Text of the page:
What to do when you lose your train of thought – and how to get back on track!


You’re making a point, zeroing in on exactly what you want to say and then….

A flat line. 

Mental radio silence. You completely lose your train of thought.

You feel your eyes dart around the video call, or worse, video INTERVIEW, and you get that terrible “I look like an idiot” feeling.

But guess what? 

If you’ve ever felt that wave of panic from losing your train of thought or not being able to think of the word you’re looking for –  you’re definitely not alone.

It happens to everyone! And I mean EVERYONE.

I’ve been a communication coach for nearly a decade and I have yet to meet a person – at any career stage – who can’t relate to this experience. 

What matters, when you lose your train of thought, isn’t: why it’s happening to you. (I’ll tell you why: you’re human). But rather, how you respond to losing your train of thought when it happens to you.

You have a clear choice: 

  1. Draw attention to the fact that you’ve lost your train of thought 
  2. OR take a beat, stay engaged, and trust that the next word (or a good-enough substitute!) will come to you. 

Check out this 2-minute video from *inside a client session* to watch how I “acted out” these options for Nora during the first of her multi-session virtual coaching package. 

The key? Remember that losing your train of thought is part of the human experience. It happens to everyone and it’s pretty much inevitable.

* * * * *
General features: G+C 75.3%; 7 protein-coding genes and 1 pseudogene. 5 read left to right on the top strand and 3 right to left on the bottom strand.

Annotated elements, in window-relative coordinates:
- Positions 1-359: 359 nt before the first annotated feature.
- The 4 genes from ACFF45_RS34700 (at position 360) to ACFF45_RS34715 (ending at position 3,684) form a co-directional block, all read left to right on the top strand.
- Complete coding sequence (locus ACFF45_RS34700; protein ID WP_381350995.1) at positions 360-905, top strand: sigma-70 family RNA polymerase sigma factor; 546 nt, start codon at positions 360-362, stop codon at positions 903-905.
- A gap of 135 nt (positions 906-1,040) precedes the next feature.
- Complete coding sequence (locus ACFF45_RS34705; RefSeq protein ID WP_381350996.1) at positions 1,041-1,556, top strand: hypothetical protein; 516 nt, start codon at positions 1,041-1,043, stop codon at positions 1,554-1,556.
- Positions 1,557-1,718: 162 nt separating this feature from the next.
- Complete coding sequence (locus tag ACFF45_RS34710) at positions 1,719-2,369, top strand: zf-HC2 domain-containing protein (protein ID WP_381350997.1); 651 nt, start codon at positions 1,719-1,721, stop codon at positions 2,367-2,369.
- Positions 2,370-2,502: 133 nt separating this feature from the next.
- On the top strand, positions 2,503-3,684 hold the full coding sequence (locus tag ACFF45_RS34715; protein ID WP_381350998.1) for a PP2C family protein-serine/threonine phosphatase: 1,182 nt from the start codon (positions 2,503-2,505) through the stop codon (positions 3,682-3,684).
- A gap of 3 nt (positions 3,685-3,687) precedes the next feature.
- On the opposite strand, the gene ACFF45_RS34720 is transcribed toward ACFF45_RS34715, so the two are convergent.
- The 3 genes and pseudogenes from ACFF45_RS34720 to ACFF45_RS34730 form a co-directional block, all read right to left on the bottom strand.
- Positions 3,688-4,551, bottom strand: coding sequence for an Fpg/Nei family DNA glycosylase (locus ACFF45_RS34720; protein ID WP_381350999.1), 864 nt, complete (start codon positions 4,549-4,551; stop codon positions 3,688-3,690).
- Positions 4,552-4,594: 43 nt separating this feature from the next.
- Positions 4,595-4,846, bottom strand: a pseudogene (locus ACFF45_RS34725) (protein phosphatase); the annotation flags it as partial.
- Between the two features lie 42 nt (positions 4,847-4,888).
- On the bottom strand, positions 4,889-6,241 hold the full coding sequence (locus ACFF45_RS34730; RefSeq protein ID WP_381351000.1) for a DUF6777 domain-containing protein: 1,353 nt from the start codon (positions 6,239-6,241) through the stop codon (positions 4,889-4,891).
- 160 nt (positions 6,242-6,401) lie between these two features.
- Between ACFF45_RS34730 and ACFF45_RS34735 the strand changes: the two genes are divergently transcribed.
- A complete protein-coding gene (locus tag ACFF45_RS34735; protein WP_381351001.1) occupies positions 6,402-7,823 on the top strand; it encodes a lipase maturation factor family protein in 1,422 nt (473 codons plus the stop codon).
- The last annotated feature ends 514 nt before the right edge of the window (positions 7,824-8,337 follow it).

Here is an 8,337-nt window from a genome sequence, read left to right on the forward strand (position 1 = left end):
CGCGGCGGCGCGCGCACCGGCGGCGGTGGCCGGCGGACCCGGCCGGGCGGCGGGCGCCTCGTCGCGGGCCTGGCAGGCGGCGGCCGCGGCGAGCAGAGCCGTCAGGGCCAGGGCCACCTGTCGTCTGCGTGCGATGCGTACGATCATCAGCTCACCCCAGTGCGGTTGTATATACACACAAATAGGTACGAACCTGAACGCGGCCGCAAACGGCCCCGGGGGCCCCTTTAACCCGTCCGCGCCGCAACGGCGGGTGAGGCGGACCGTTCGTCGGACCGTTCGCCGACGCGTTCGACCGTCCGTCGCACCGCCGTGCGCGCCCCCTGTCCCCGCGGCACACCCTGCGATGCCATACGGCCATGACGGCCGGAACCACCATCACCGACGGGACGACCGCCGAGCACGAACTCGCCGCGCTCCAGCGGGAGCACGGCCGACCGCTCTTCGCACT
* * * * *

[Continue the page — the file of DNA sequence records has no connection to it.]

The best way to deal with it? Don’t “point fingers” at it!

Chances are, no one noticed or thought twice about it! Unless you make a big deal about it.

Here’s what I do when I lose my train of thought or can’t think of the word I’m looking for:

  1. Pause (don’t “um!”)
  2. Steady my eyes
  3. Release the tension in my body
  4. Keep my body language engaged in the conversation to let my brain (and my listener!) know I’m still in speaking mode 
  5. Trust that something coherent will come to me… and go with it!

Of course, this is all easier said than done.

The only way to truly master these techniques is through consistent observation and repetitive practice. So be gentle with yourself! And just pay attention to it. Over time, you’ll replace the impulse to “point fingers” at the fact that you’ve lost your train of thought with a more relaxed and fluid approach.

And if you know someone who’s on the virtual interviewing circuit and could benefit from these tips (more on the way!), please pass this post along and encourage them to sign up for my E-Tribe. They’ll thank you!

It’s a challenging time to be looking for work, and if there’s anything I can do to make the process easier and more empowering, I’d love to help in any way I can!

In the meantime, keep showing up as the YOU, you most want to be. One intention, one interaction at a time.

Thanks so much for watching and I’ll see you next time.

All my love, 

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